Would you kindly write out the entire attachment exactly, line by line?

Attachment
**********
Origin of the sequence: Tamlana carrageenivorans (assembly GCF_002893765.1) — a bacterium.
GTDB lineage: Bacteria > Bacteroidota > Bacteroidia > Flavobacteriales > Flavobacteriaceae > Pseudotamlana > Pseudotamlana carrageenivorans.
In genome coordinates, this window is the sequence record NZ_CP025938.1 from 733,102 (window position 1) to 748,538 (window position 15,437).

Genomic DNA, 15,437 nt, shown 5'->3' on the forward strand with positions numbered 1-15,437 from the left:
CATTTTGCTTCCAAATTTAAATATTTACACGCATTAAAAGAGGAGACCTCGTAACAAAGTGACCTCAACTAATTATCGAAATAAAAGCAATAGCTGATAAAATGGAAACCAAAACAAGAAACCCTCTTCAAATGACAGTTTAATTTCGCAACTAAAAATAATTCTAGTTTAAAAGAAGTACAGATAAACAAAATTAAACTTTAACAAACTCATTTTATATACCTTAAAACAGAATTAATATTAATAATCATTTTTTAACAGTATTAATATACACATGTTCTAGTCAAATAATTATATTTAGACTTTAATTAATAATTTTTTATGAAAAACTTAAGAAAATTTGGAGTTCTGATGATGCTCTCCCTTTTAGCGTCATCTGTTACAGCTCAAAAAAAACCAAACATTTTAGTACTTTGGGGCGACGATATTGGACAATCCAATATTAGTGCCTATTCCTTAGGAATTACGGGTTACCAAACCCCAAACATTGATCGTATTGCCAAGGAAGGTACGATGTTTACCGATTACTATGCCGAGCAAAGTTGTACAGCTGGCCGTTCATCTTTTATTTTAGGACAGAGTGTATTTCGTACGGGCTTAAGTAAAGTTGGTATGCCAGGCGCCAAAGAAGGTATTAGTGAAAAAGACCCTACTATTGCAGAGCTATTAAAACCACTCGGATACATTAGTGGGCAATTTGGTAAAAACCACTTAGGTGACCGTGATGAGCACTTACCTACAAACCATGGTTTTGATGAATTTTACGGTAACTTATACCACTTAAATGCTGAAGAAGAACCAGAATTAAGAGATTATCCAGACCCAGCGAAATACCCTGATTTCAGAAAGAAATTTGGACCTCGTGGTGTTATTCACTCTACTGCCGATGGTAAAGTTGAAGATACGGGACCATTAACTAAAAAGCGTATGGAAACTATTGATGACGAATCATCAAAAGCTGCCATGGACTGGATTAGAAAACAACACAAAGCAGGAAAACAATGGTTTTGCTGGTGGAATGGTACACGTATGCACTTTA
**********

Origin of the sequence: Tamlana carrageenivorans (assembly GCF_002893765.1) — a bacterium.
GTDB lineage: Bacteria > Bacteroidota > Bacteroidia > Flavobacteriales > Flavobacteriaceae > Pseudotamlana > Pseudotamlana carrageenivorans.
In genome coordinates, this window is the sequence record NZ_CP025938.1 from 733,102 (window position 1) to 748,538 (window position 15,437).

Genomic DNA, 15,437 nt, shown 5'->3' on the forward strand with positions numbered 1-15,437 from the left:
CATTTTGCTTCCAAATTTAAATATTTACACGCATTAAAAGAGGAGACCTCGTAACAAAGTGACCTCAACTAATTATCGAAATAAAAGCAATAGCTGATAAAATGGAAACCAAAACAAGAAACCCTCTTCAAATGACAGTTTAATTTCGCAACTAAAAATAATTCTAGTTTAAAAGAAGTACAGATAAACAAAATTAAACTTTAACAAACTCATTTTATATACCTTAAAACAGAATTAATATTAATAATCATTTTTTAACAGTATTAATATACACATGTTCTAGTCAAATAATTATATTTAGACTTTAATTAATAATTTTTTATGAAAAACTTAAGAAAATTTGGAGTTCTGATGATGCTCTCCCTTTTAGCGTCATCTGTTACAGCTCAAAAAAAACCAAACATTTTAGTACTTTGGGGCGACGATATTGGACAATCCAATATTAGTGCCTATTCCTTAGGAATTACGGGTTACCAAACCCCAAACATTGATCGTATTGCCAAGGAAGGTACGATGTTTACCGATTACTATGCCGAGCAAAGTTGTACAGCTGGCCGTTCATCTTTTATTTTAGGACAGAGTGTATTTCGTACGGGCTTAAGTAAAGTTGGTATGCCAGGCGCCAAAGAAGGTATTAGTGAAAAAGACCCTACTATTGCAGAGCTATTAAAACCACTCGGATACATTAGTGGGCAATTTGGTAAAAACCACTTAGGTGACCGTGATGAGCACTTACCTACAAACCATGGTTTTGATGAATTTTACGGTAACTTATACCACTTAAATGCTGAAGAAGAACCAGAATTAAGAGATTATCCAGACCCAGCGAAATACCCTGATTTCAGAAAGAAATTTGGACCTCGTGGTGTTATTCACTCTACTGCCGATGGTAAAGTTGAAGATACGGGACCATTAACTAAAAAGCGTATGGAAACTATTGATGACGAATCATCAAAAGCTGCCATGGACTGGATTAGAAAACAACACAAAGCAGGAAAACAATGGTTTTGCTGGTGGAATGGTACACGTATGCACTTTA